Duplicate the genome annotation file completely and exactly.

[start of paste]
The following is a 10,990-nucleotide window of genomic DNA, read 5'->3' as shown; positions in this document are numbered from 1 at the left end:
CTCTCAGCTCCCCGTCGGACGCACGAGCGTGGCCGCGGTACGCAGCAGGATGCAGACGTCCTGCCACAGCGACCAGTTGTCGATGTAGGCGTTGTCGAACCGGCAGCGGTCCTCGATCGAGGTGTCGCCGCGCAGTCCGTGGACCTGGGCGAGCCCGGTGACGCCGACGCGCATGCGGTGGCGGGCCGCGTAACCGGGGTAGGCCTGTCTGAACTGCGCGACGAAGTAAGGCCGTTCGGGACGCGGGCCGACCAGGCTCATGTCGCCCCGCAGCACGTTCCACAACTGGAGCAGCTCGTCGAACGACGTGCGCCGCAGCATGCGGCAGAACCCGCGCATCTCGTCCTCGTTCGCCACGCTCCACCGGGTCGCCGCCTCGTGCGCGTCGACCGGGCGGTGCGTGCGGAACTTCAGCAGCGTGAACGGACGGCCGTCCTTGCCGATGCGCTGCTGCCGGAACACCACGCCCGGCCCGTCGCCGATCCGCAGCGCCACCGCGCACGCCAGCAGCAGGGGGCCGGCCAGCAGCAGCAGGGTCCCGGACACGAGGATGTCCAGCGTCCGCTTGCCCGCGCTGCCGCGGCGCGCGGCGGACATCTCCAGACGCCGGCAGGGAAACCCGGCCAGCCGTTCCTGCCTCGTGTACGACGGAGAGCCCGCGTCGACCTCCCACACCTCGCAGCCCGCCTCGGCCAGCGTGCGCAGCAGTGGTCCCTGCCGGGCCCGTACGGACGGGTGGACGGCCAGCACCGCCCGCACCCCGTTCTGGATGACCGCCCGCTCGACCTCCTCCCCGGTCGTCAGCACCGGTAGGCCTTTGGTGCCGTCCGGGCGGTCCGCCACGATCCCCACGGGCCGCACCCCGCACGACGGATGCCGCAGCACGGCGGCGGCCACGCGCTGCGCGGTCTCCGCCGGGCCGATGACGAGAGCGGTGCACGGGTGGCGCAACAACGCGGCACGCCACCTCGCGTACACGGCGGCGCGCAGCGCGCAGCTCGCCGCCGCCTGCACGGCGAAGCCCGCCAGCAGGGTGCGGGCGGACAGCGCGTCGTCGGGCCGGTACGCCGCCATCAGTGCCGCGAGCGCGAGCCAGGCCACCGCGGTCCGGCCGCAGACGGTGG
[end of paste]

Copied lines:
The following is a 10,990-nucleotide window of genomic DNA, read 5'->3' as shown; positions in this document are numbered from 1 at the left end:
CTCTCAGCTCCCCGTCGGACGCACGAGCGTGGCCGCGGTACGCAGCAGGATGCAGACGTCCTGCCACAGCGACCAGTTGTCGATGTAGGCGTTGTCGAACCGGCAGCGGTCCTCGATCGAGGTGTCGCCGCGCAGTCCGTGGACCTGGGCGAGCCCGGTGACGCCGACGCGCATGCGGTGGCGGGCCGCGTAACCGGGGTAGGCCTGTCTGAACTGCGCGACGAAGTAAGGCCGTTCGGGACGCGGGCCGACCAGGCTCATGTCGCCCCGCAGCACGTTCCACAACTGGAGCAGCTCGTCGAACGACGTGCGCCGCAGCATGCGGCAGAACCCGCGCATCTCGTCCTCGTTCGCCACGCTCCACCGGGTCGCCGCCTCGTGCGCGTCGACCGGGCGGTGCGTGCGGAACTTCAGCAGCGTGAACGGACGGCCGTCCTTGCCGATGCGCTGCTGCCGGAACACCACGCCCGGCCCGTCGCCGATCCGCAGCGCCACCGCGCACGCCAGCAGCAGGGGGCCGGCCAGCAGCAGCAGGGTCCCGGACACGAGGATGTCCAGCGTCCGCTTGCCCGCGCTGCCGCGGCGCGCGGCGGACATCTCCAGACGCCGGCAGGGAAACCCGGCCAGCCGTTCCTGCCTCGTGTACGACGGAGAGCCCGCGTCGACCTCCCACACCTCGCAGCCCGCCTCGGCCAGCGTGCGCAGCAGTGGTCCCTGCCGGGCCCGTACGGACGGGTGGACGGCCAGCACCGCCCGCACCCCGTTCTGGATGACCGCCCGCTCGACCTCCTCCCCGGTCGTCAGCACCGGTAGGCCTTTGGTGCCGTCCGGGCGGTCCGCCACGATCCCCACGGGCCGCACCCCGCACGACGGATGCCGCAGCACGGCGGCGGCCACGCGCTGCGCGGTCTCCGCCGGGCCGATGACGAGAGCGGTGCACGGGTGGCGCAACAACGCGGCACGCCACCTCGCGTACACGGCGGCGCGCAGCGCGCAGCTCGCCGCCGCCTGCACGGCGAAGCCCGCCAGCAGGGTGCGGGCGGACAGCGCGTCGTCGGGCCGGTACGCCGCCATCAGTGCCGCGAGCGCGAGCCAGGCCACCGCGGTCCGGCCGCAGACGGTGG